New approaches to prevent debilitating hip fractures
Senior Scientist Steve Cummings, MD, pioneers new approaches to prevent debilitating hip fractures in people with serious medical illnesses
Nov. 21, 2016
Hip fractures cause prolonged disability and increase the risk of weakened bones and further falls, especially in older individuals. People with major medical illnesses such as Parkinson’s disease, recent stroke, HIV, and heart failure have a high risk of these potentially debilitating bone breaks. But despite the evidence pointing to the impact and risk of hip fractures in over 10 million Americans who have these conditions, a relatively small percentage of people receive drugs shown to reduce their risk. New findings on the topic were published this week in the Journal of Bone and Mineral Research.
“Drug treatments that strengthen bone also reduce fractures in patients whose risk may be due more to traumatic falls than osteoporosis. There is a major opportunity to substantially reduce the burden of hip fracture by reaching more of them with drug treatments shown to reduce this risk,” said Steve Cummings, MD, CPMC Research Institute Senior Scientist and Director of the San Francisco Coordinating Center, whose perspectives are presented in a review paper in the journal.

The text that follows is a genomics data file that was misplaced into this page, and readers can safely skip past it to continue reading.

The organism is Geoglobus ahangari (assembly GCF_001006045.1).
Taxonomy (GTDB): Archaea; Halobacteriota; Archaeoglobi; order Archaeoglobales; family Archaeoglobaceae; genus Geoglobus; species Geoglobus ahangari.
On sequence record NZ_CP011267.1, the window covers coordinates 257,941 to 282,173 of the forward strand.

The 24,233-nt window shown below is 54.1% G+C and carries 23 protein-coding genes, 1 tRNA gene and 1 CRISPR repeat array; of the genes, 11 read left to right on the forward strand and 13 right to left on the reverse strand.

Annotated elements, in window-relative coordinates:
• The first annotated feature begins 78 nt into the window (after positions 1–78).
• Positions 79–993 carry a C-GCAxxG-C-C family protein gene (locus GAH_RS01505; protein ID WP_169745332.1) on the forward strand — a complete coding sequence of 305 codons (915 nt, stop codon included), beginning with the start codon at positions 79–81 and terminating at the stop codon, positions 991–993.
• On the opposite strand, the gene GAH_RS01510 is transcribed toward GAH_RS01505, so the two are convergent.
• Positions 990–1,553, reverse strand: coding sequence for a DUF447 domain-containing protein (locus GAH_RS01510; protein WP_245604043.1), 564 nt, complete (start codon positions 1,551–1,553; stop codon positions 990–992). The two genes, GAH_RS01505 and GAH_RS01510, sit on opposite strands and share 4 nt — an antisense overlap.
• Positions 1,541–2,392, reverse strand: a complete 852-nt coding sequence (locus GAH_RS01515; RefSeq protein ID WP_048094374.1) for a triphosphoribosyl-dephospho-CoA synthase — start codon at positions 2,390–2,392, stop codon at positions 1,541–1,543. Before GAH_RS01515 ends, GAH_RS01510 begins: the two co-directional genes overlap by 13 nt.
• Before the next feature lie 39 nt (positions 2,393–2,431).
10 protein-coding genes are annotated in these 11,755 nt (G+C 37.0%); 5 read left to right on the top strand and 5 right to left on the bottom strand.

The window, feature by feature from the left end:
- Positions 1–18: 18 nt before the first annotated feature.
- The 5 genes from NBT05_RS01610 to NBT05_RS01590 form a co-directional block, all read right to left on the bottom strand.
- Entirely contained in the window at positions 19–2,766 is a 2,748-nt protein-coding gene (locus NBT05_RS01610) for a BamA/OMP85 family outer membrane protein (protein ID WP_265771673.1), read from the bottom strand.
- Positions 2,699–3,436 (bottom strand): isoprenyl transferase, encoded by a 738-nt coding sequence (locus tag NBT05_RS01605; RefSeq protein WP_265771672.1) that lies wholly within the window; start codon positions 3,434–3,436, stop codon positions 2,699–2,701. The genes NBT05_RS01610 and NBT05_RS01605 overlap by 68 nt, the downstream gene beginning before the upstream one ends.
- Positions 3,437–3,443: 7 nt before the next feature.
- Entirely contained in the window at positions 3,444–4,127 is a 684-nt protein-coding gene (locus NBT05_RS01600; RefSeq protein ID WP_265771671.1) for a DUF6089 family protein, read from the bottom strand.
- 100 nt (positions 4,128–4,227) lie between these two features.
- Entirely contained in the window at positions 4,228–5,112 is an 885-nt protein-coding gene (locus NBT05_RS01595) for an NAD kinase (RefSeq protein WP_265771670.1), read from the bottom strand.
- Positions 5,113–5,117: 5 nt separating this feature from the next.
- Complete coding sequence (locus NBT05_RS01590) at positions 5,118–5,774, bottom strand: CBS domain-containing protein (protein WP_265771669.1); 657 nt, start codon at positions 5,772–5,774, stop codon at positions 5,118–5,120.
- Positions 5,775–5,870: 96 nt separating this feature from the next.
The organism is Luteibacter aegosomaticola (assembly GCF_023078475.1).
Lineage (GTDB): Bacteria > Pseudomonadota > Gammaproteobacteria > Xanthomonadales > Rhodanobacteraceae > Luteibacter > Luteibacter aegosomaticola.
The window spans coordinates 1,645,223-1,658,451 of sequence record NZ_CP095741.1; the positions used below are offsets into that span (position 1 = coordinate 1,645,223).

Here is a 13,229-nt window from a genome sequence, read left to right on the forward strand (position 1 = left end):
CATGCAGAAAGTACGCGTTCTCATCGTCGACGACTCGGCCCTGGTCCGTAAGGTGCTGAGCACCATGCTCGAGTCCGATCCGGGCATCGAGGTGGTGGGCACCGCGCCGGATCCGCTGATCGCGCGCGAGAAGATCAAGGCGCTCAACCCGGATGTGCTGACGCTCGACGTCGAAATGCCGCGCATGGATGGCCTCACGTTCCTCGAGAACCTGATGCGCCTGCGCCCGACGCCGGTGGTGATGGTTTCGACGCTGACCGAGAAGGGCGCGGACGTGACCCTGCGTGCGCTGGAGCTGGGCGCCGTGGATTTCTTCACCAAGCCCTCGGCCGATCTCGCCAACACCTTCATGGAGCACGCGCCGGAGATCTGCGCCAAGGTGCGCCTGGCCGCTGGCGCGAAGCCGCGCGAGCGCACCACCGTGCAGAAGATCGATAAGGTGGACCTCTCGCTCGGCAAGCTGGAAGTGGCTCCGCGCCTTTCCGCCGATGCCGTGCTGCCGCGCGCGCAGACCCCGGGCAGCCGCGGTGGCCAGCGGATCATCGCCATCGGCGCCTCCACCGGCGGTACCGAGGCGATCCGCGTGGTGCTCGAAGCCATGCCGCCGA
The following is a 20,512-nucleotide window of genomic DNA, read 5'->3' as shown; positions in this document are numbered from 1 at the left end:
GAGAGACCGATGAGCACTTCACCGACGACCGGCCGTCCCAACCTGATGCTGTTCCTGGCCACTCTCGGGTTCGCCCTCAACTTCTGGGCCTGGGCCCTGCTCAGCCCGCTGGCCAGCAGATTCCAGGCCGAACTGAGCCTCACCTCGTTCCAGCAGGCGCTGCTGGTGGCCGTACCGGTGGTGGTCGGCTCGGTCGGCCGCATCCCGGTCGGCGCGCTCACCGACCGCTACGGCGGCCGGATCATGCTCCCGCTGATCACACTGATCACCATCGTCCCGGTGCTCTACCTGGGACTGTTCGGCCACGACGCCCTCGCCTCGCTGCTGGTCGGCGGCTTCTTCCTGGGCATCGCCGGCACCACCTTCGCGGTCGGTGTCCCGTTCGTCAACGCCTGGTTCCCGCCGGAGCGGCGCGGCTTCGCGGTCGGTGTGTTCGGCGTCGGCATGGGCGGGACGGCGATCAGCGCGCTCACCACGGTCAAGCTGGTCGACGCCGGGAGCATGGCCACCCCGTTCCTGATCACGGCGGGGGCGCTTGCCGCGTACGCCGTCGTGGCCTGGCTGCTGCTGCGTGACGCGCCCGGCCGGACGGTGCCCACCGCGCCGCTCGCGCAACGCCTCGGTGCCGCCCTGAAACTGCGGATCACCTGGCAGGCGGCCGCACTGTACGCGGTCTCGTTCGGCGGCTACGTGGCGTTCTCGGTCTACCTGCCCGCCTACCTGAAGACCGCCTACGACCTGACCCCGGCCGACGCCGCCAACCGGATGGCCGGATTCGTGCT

Dr. Cummings and investigators at the University of Sheffield reviewed diseases listed in the in the U.S. National Osteoporosis Foundation Physician’s Guide that are generally managed by specialists, and for which studies have shown an associated risk of hip fracture. The burden of disease was tallied for Parkinson’s disease, stroke, dementia, heart failure, and HIV, and the literature was searched for studies showing decreased risk of hip fracture with pharmacologic treatments.
“Although data are limited, we suspect that a small proportion of patients with these conditions and a high risk of hip fracture are receiving drug treatments to reduce that risk,” said Dr. Cummings. “Considering the increased risk of post-surgical mortality that has been demonstrated for most of these conditions, there is a pressing need to prevent mortality and disability due to hip fracture in patients with these illnesses,” said Dr. Cummings.
“Giving specialists in-depth information about new strategies to prevent hip fractures in their patients, and conveying knowledge on the potential impact of delivering preventive drug treatments, can help solve some of the challenges presented in this field,” said Dr. Cummings.
He noted that new approaches to improve prevention and treatment could include direct outreach to at-risk patients (with physician consent), measuring bone mineral density to refine the estimate of risk, using emergency medical records for earlier identification of at-risk patients, and at-home treatment by home nursing services.